NEW DELHI : When driving in India, you basically need a ring of eyeballs around your head to see what's coming.

Three-wheeled rickshaws whirl out of traffic circles straight at you, packs of stray dogs dash into the road, huge buses lurch up from behind.

In this world, the car horn is a survival tool and a weapon. People use them constantly - to berate, to warn and especially to get sluggish drivers to move.

But in Mumbai it's gotten to be too much. Honking in traffic has become such a problem, creating so much noise, that the city's police have a hatched a plan.

At certain vital intersections, they installed slightly sinister devices that detect horn noise. When people honked at red lights, the lights stayed red. The police put up a few signs ''HONK MORE WAIT MORE'' - but clearly not everyone understood what was happening.

The police filmed all this, using sweepy drone shots and a little Bollywood magic. They posted a video on social media last week. Instantly, it went viral.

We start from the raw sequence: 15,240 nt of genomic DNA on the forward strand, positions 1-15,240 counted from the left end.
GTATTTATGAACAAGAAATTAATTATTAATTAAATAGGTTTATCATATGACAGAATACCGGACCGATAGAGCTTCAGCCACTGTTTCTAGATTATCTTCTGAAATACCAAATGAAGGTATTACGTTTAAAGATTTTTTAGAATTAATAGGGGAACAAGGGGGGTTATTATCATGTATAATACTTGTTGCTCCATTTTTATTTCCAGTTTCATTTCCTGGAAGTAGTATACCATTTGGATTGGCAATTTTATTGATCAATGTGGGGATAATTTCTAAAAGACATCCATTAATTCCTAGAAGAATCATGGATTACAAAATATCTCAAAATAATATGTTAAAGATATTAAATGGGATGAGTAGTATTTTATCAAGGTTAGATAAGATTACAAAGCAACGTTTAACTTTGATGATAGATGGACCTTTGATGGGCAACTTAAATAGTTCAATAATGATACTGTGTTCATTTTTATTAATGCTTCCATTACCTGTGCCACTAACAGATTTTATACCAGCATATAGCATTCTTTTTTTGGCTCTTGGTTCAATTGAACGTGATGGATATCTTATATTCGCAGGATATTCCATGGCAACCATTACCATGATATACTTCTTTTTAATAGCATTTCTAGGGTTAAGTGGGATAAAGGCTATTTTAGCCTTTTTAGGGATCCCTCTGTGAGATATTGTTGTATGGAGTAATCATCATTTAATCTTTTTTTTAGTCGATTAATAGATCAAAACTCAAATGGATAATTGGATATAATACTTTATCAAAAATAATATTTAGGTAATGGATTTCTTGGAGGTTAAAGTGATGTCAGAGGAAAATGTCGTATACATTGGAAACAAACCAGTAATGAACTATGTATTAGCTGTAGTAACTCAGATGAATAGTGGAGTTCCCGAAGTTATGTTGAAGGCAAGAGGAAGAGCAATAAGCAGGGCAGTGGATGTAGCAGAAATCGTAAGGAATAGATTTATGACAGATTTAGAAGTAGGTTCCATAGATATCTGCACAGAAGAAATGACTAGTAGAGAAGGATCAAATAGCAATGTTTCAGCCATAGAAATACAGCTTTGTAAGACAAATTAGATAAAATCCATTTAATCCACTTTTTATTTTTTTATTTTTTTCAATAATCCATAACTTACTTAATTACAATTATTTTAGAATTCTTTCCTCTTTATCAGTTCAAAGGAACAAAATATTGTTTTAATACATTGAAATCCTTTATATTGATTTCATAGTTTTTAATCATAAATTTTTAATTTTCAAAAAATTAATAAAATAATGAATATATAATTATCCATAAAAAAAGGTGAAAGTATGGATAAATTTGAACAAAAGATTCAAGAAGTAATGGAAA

The video shows people getting out of cars with confused looks on their faces, some yelling at each other to stop hitting the horns, kids on the sidewalk cracking up and cops exchanging a happy hand slap.

''This is what we wanted to tell them : Honking or making noise doesn't move the traffic,'' explained Pranaya Ashok, a Mumbai police spokesman. ''The traffic takes its own time to move, O.K.?''

The exercise done  in November and December, was a trial run, and police bosses are discussing how they can implement it across the city. Officials in several other places now want to rig their traffic lights with honking meters, too.

According to an old saying in India, to drive well all you need are four simple things : a good car, good eyes, good luck and good horn.

But now, maybe you just need three.

The World Students Society thanks author Jeffrey Gettleman.


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